“When I go to the sea to catch fish, the economic wheels of my family keep spinning. If I don’t do so, they go without feeding. I can’t always afford to feed my three-year-old nutritious food or even buy medicine when he falls ill. We can’t afford a doctor in the city, so the pharmacy next door is the only hope,” he explained.

Men like Bashir know the risks of their undertaking, but for most there is little to no choice.

Bashir has already been caught in storms 8-10 times over his life.

During his lifetime, he has not seen much improvement in the fishing method. Till today, they rely on the winds and the flow of the water to determine how safe the seas are.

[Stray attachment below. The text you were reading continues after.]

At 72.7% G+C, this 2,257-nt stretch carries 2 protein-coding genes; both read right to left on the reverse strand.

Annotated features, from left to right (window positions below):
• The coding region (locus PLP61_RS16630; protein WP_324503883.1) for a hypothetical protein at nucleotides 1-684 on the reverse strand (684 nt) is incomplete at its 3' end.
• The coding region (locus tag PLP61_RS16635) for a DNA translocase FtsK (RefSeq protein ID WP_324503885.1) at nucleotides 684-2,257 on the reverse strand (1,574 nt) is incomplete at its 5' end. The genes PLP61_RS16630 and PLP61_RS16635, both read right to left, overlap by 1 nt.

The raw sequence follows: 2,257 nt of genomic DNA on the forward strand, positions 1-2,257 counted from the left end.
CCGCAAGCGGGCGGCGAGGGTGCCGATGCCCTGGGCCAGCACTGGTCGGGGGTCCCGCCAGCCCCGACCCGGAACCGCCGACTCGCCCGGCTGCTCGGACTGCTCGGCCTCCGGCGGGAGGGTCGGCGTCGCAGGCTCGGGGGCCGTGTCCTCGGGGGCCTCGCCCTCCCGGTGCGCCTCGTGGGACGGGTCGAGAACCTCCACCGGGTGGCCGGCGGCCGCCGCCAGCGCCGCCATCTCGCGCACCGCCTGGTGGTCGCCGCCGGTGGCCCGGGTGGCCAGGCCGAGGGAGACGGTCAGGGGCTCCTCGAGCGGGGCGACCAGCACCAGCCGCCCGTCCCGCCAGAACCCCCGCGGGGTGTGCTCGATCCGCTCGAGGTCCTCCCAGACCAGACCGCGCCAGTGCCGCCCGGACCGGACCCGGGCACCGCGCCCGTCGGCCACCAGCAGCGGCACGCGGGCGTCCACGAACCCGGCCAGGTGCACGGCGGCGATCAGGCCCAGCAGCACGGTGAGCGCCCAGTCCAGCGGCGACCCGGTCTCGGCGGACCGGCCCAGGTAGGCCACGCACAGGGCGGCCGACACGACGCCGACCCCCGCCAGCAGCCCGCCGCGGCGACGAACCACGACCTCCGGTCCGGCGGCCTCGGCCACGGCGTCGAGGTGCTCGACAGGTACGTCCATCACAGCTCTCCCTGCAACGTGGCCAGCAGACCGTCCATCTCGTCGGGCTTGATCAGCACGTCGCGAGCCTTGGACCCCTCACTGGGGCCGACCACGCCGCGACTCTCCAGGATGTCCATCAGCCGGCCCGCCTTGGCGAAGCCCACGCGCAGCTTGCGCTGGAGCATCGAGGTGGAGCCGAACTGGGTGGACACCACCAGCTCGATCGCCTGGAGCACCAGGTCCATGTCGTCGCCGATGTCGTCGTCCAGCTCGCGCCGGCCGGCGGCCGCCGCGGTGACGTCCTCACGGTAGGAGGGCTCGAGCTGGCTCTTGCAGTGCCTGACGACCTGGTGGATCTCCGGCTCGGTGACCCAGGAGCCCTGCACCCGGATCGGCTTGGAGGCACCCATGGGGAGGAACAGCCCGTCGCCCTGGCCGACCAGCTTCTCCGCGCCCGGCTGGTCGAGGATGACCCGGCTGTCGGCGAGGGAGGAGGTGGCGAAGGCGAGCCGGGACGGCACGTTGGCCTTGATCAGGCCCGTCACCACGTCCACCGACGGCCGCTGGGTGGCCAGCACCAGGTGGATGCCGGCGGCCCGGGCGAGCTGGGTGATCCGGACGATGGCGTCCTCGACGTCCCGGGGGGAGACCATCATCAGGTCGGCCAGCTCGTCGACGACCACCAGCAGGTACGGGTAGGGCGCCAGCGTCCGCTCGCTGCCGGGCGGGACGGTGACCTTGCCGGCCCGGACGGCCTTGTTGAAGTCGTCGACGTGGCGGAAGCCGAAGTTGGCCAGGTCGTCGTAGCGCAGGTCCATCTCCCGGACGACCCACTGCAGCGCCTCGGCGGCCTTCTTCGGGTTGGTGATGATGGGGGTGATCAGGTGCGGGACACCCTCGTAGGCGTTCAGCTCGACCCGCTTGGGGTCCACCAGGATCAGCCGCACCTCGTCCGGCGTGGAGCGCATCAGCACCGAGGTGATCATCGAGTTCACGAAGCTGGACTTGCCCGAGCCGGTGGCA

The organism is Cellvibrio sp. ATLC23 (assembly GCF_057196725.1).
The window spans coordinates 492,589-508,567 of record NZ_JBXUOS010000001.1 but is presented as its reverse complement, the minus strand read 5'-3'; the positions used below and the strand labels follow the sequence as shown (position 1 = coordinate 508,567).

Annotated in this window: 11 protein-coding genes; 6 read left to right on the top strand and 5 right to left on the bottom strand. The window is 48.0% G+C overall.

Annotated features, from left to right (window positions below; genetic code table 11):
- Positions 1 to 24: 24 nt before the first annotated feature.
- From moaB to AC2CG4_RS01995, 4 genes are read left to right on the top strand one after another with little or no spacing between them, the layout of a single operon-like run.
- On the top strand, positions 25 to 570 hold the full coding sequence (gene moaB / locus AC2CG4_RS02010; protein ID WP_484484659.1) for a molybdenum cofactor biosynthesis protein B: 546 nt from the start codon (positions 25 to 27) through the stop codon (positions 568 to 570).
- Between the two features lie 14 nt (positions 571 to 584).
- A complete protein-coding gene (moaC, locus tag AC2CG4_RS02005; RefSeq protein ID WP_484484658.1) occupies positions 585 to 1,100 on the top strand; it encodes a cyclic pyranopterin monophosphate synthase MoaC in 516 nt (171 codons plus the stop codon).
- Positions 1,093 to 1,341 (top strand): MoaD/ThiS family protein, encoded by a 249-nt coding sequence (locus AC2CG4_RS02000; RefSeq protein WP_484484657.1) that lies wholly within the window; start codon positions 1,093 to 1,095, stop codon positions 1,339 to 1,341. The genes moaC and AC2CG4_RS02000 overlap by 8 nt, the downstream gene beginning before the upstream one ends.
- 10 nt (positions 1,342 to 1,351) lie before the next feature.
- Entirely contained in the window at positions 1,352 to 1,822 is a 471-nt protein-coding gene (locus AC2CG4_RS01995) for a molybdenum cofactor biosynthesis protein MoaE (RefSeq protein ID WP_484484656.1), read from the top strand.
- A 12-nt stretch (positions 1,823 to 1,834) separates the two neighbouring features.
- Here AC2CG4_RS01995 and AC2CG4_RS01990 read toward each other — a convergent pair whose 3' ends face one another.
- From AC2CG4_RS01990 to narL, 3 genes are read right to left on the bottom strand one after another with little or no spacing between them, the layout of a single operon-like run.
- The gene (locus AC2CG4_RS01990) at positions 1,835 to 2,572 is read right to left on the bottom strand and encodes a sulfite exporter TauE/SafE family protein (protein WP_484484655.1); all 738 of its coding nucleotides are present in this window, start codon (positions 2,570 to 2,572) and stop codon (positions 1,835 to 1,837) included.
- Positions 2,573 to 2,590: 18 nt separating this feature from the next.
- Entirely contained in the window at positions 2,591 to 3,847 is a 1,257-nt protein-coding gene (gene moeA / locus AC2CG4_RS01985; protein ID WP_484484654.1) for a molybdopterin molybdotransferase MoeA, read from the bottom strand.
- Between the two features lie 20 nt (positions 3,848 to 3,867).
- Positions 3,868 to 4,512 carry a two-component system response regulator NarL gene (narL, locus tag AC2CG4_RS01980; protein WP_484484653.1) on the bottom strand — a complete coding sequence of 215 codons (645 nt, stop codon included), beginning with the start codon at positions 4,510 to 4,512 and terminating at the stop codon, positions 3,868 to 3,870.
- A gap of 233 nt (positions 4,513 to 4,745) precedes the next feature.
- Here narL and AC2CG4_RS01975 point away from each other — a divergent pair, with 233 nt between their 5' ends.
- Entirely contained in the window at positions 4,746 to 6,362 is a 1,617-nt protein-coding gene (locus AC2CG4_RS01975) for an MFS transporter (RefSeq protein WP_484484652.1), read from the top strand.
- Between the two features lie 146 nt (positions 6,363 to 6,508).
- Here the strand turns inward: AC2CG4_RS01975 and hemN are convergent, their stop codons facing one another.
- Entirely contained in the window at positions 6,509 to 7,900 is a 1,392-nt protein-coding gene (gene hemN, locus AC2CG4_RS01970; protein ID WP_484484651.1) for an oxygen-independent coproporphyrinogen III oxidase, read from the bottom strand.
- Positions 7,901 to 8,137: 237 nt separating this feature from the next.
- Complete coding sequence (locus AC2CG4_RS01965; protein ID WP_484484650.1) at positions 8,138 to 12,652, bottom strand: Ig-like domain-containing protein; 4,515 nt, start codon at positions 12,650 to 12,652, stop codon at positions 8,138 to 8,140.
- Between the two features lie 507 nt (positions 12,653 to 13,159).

In addition, he has to borrow money when fishing is prohibited for 87 days of the year. He does not get any government support.

Abdul Moin, a fisherman of Jintala area of Patharghata upazila of Barguna coastal district, told TBS that when they come to the shore after catching fish, they can learn about the weather signals through the radio or coast guards.

“But when you are out at sea, you have to look around and determine your course. We take to the sea depending on the weather, but often get hit by storms,” he said.

An ever tightening noose

The Dadan is a cash loan mostly given to farmers which is to be repaid in the form of produce, the price of which is predetermined – usually at lower than the normal market rate.

For Abdul Moin, alongside many others, the exploitative Dadan system is also the only form of credit readily available.

“I have taken Tk1 lakh from the moneylender this year and have to bring the fish and sell it to him. Once we return with the fish, we have to sell it in the moneylender’s market. Of the total sales, we have to pay the lender his money alongside 8% of the sales,” he said.